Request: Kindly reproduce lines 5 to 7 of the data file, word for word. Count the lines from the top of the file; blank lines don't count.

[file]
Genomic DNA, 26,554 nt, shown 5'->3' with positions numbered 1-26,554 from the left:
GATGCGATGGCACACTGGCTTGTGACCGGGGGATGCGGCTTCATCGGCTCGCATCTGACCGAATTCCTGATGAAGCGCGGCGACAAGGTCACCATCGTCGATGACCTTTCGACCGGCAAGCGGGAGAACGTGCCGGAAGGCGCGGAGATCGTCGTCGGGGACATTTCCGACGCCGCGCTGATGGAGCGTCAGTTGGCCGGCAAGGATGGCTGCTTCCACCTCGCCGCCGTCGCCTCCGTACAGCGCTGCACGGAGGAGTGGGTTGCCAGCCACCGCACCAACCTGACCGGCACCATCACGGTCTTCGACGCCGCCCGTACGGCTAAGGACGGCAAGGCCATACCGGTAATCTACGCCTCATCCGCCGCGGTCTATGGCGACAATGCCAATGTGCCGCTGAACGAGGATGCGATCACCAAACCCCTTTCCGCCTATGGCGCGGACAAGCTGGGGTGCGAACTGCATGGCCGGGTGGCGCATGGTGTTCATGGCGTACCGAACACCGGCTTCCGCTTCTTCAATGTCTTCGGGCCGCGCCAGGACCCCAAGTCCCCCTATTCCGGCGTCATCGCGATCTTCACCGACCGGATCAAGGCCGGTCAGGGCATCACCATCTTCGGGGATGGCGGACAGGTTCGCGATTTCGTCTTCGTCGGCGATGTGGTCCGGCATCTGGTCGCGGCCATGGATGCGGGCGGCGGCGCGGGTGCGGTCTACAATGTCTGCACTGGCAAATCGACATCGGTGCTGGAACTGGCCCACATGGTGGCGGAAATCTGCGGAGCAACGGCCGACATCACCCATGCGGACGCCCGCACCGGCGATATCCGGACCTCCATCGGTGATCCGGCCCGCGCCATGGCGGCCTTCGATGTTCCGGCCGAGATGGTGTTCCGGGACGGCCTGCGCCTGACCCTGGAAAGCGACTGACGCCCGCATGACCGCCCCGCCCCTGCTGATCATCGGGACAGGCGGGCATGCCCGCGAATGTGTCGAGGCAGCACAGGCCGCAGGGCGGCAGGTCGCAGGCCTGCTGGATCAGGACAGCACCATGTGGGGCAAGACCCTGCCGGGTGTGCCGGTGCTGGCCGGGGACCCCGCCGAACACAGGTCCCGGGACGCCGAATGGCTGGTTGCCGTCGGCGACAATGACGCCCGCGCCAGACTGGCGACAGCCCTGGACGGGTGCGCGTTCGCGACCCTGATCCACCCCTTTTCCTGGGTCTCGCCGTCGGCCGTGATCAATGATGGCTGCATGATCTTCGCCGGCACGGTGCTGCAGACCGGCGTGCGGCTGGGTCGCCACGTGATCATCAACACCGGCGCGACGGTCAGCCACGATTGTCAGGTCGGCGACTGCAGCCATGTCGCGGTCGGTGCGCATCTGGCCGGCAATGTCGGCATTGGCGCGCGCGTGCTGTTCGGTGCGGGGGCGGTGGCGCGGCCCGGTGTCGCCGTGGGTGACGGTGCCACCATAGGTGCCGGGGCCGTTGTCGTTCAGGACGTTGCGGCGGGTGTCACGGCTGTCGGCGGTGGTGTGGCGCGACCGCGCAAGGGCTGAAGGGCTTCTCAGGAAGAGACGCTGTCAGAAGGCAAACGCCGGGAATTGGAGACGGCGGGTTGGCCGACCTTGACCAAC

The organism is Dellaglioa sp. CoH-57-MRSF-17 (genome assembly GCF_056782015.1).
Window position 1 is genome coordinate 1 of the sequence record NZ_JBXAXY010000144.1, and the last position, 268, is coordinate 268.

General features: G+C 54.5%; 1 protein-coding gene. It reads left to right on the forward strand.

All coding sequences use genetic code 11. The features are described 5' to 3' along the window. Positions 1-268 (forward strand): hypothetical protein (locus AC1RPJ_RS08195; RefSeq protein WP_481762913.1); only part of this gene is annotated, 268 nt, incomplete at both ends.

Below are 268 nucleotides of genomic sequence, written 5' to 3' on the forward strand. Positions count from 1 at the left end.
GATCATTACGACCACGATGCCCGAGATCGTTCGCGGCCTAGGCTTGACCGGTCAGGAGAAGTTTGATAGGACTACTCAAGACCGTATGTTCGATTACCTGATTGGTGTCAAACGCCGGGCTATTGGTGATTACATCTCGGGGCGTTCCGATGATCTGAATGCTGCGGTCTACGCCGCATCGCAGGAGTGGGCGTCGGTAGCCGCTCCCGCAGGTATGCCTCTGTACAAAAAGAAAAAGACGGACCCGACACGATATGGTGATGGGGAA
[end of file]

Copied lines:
General features: G+C 54.5%; 1 protein-coding gene. It reads left to right on the forward strand.

All coding sequences use genetic code 11. The features are described 5' to 3' along the window. Positions 1-268 (forward strand): hypothetical protein (locus AC1RPJ_RS08195; RefSeq protein WP_481762913.1); only part of this gene is annotated, 268 nt, incomplete at both ends.

Below are 268 nucleotides of genomic sequence, written 5' to 3' on the forward strand. Positions count from 1 at the left end.